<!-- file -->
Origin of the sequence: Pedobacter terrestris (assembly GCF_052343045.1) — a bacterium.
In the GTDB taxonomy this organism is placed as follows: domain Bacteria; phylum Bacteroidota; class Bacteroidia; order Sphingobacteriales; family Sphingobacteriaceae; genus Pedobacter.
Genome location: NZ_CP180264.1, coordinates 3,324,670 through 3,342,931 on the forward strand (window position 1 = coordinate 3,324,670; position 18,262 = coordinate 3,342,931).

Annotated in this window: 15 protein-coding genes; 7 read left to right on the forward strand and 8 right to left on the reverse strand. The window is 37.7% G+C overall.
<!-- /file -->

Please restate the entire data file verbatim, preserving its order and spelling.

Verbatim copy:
Origin of the sequence: Pedobacter terrestris (assembly GCF_052343045.1) — a bacterium.
In the GTDB taxonomy this organism is placed as follows: domain Bacteria; phylum Bacteroidota; class Bacteroidia; order Sphingobacteriales; family Sphingobacteriaceae; genus Pedobacter.
Genome location: NZ_CP180264.1, coordinates 3,324,670 through 3,342,931 on the forward strand (window position 1 = coordinate 3,324,670; position 18,262 = coordinate 3,342,931).

Annotated in this window: 15 protein-coding genes; 7 read left to right on the forward strand and 8 right to left on the reverse strand. The window is 37.7% G+C overall.